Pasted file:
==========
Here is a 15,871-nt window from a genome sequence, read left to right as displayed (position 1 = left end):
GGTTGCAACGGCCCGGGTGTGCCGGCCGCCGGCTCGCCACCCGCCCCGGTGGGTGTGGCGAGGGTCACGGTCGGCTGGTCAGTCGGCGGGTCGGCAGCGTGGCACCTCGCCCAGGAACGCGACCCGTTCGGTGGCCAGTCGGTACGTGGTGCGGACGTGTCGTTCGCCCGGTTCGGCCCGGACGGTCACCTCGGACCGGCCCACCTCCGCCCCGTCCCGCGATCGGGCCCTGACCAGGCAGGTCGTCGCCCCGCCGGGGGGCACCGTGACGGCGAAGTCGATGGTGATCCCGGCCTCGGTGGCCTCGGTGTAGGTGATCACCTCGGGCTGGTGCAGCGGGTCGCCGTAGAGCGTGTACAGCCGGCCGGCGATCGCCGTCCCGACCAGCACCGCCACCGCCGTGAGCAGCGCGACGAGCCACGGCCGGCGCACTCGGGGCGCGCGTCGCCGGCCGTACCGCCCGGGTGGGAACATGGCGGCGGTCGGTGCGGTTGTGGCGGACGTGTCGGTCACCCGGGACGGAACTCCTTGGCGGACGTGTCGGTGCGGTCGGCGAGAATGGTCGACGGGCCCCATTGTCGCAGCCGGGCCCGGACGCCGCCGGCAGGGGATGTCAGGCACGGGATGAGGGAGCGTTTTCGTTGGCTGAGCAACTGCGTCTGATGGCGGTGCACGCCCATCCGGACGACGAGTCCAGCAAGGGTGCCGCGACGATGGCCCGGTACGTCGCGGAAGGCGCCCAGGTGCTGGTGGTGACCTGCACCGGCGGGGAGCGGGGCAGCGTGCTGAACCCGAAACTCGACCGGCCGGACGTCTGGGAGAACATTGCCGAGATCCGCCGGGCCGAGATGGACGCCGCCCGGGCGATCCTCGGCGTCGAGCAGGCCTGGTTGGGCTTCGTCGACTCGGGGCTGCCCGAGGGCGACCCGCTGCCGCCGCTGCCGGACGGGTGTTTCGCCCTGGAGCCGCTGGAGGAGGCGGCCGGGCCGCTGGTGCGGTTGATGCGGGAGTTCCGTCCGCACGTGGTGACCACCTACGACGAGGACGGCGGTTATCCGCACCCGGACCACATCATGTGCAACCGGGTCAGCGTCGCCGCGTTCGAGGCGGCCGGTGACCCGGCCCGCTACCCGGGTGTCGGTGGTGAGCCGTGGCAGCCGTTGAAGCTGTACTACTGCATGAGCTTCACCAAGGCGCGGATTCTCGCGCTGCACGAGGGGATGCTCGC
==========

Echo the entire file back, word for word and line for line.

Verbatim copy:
Here is a 15,871-nt window from a genome sequence, read left to right as displayed (position 1 = left end):
GGTTGCAACGGCCCGGGTGTGCCGGCCGCCGGCTCGCCACCCGCCCCGGTGGGTGTGGCGAGGGTCACGGTCGGCTGGTCAGTCGGCGGGTCGGCAGCGTGGCACCTCGCCCAGGAACGCGACCCGTTCGGTGGCCAGTCGGTACGTGGTGCGGACGTGTCGTTCGCCCGGTTCGGCCCGGACGGTCACCTCGGACCGGCCCACCTCCGCCCCGTCCCGCGATCGGGCCCTGACCAGGCAGGTCGTCGCCCCGCCGGGGGGCACCGTGACGGCGAAGTCGATGGTGATCCCGGCCTCGGTGGCCTCGGTGTAGGTGATCACCTCGGGCTGGTGCAGCGGGTCGCCGTAGAGCGTGTACAGCCGGCCGGCGATCGCCGTCCCGACCAGCACCGCCACCGCCGTGAGCAGCGCGACGAGCCACGGCCGGCGCACTCGGGGCGCGCGTCGCCGGCCGTACCGCCCGGGTGGGAACATGGCGGCGGTCGGTGCGGTTGTGGCGGACGTGTCGGTCACCCGGGACGGAACTCCTTGGCGGACGTGTCGGTGCGGTCGGCGAGAATGGTCGACGGGCCCCATTGTCGCAGCCGGGCCCGGACGCCGCCGGCAGGGGATGTCAGGCACGGGATGAGGGAGCGTTTTCGTTGGCTGAGCAACTGCGTCTGATGGCGGTGCACGCCCATCCGGACGACGAGTCCAGCAAGGGTGCCGCGACGATGGCCCGGTACGTCGCGGAAGGCGCCCAGGTGCTGGTGGTGACCTGCACCGGCGGGGAGCGGGGCAGCGTGCTGAACCCGAAACTCGACCGGCCGGACGTCTGGGAGAACATTGCCGAGATCCGCCGGGCCGAGATGGACGCCGCCCGGGCGATCCTCGGCGTCGAGCAGGCCTGGTTGGGCTTCGTCGACTCGGGGCTGCCCGAGGGCGACCCGCTGCCGCCGCTGCCGGACGGGTGTTTCGCCCTGGAGCCGCTGGAGGAGGCGGCCGGGCCGCTGGTGCGGTTGATGCGGGAGTTCCGTCCGCACGTGGTGACCACCTACGACGAGGACGGCGGTTATCCGCACCCGGACCACATCATGTGCAACCGGGTCAGCGTCGCCGCGTTCGAGGCGGCCGGTGACCCGGCCCGCTACCCGGGTGTCGGTGGTGAGCCGTGGCAGCCGTTGAAGCTGTACTACTGCATGAGCTTCACCAAGGCGCGGATTCTCGCGCTGCACGAGGGGATGCTCGC